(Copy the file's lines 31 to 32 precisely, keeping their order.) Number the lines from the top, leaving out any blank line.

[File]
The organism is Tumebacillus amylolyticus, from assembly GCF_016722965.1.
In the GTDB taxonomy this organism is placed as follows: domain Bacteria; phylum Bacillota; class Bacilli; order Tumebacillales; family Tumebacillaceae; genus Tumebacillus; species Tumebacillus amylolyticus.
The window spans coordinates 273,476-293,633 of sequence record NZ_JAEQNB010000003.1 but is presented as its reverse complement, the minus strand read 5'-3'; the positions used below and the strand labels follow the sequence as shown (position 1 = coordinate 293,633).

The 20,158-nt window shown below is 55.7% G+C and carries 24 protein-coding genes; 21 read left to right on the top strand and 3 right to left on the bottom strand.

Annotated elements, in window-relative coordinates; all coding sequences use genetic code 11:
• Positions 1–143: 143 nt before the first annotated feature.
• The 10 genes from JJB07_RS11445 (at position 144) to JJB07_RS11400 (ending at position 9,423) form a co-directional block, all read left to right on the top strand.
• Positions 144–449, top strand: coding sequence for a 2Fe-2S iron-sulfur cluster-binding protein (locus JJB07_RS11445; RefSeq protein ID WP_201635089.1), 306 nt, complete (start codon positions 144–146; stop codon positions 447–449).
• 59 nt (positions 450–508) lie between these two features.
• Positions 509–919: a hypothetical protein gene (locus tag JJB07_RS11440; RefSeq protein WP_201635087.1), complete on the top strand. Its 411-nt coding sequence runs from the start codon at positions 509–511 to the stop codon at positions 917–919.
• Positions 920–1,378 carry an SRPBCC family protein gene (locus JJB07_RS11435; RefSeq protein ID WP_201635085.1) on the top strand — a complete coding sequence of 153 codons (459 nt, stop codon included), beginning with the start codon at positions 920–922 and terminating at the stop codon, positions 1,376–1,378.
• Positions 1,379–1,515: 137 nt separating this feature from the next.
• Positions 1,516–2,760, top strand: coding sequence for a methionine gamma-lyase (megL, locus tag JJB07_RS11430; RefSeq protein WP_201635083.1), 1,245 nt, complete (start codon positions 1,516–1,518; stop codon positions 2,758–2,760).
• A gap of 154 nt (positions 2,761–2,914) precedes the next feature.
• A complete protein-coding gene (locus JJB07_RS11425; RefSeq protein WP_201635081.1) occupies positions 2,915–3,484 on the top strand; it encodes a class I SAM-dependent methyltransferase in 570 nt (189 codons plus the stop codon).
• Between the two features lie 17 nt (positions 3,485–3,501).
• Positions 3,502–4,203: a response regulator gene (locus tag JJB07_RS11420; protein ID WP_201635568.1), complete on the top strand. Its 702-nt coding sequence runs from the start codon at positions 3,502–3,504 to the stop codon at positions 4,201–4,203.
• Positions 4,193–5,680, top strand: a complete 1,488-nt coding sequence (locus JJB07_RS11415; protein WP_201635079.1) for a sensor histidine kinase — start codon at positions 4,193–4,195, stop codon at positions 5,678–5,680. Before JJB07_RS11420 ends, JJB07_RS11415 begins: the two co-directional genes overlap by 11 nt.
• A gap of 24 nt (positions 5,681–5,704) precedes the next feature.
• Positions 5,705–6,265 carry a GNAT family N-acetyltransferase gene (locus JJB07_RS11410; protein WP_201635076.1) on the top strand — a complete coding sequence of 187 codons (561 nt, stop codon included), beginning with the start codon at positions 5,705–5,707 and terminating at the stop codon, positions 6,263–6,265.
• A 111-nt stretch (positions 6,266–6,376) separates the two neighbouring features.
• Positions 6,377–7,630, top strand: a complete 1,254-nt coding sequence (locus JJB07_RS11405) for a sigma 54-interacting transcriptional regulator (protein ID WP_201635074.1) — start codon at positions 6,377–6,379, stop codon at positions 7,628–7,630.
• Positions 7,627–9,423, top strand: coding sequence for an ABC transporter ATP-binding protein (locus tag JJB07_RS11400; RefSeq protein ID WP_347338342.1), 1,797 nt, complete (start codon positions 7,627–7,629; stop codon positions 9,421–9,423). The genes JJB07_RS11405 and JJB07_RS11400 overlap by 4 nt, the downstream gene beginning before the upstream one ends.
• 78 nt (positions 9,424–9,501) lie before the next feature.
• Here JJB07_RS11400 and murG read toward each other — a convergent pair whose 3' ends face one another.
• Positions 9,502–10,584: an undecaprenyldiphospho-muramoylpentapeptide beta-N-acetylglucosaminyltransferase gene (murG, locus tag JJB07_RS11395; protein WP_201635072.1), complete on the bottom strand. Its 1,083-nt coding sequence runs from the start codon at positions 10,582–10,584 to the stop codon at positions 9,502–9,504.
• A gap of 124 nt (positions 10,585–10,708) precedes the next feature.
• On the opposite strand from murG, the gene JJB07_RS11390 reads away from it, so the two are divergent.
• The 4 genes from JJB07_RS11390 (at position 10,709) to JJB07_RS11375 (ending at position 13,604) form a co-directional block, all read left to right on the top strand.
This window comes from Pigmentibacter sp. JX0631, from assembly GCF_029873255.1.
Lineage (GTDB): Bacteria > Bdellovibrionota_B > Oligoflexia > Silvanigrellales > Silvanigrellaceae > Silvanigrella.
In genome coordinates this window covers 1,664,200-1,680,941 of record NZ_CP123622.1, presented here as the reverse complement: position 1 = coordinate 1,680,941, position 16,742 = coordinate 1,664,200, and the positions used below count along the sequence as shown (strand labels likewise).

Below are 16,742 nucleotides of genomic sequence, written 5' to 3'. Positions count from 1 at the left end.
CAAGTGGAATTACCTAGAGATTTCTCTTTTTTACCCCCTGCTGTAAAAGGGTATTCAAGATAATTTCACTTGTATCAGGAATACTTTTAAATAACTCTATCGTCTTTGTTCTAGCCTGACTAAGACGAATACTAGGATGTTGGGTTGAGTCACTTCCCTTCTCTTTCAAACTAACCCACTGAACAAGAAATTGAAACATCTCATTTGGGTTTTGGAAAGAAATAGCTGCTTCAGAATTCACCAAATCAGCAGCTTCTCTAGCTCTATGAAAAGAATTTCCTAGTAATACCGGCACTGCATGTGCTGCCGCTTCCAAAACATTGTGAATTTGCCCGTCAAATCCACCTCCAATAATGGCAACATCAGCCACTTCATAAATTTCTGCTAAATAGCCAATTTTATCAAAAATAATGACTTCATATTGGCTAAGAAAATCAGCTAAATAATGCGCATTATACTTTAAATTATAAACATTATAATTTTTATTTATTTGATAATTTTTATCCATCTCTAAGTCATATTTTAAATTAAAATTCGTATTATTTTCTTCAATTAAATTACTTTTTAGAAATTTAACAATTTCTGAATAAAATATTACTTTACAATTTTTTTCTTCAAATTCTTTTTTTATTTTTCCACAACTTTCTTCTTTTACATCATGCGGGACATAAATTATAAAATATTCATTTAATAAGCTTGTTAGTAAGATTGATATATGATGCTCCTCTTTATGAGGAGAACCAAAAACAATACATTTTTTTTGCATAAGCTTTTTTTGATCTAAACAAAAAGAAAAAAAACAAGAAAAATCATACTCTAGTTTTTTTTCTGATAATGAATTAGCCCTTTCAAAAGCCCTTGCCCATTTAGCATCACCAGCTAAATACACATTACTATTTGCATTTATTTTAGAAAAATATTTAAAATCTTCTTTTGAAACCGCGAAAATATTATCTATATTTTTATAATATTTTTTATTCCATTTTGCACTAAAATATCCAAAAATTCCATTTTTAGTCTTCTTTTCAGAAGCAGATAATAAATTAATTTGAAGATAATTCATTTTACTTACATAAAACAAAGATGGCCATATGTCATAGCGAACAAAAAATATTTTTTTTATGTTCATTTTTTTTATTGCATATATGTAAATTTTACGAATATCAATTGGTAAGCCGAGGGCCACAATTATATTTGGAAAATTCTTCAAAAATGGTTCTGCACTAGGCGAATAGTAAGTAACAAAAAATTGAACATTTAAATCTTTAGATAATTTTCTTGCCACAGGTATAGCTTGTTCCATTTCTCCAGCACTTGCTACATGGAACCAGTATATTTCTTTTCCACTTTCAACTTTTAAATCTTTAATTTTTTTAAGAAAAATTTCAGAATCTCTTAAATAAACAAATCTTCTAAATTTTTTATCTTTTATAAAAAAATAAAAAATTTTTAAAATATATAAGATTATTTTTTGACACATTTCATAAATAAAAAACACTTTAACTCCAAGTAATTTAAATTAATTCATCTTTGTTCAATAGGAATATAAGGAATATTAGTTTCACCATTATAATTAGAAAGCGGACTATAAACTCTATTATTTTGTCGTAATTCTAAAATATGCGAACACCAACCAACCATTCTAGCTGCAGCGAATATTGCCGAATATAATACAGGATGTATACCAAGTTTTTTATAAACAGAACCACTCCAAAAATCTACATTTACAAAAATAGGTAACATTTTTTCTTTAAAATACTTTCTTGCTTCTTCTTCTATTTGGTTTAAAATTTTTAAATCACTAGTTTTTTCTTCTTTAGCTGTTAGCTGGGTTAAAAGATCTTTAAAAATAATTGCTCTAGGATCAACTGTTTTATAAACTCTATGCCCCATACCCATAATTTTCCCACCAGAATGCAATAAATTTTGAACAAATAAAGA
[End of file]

Lineage (GTDB): Bacteria > Bdellovibrionota_B > Oligoflexia > Silvanigrellales > Silvanigrellaceae > Silvanigrella.
In genome coordinates this window covers 1,664,200-1,680,941 of record NZ_CP123622.1, presented here as the reverse complement: position 1 = coordinate 1,680,941, position 16,742 = coordinate 1,664,200, and the positions used below count along the sequence as shown (strand labels likewise).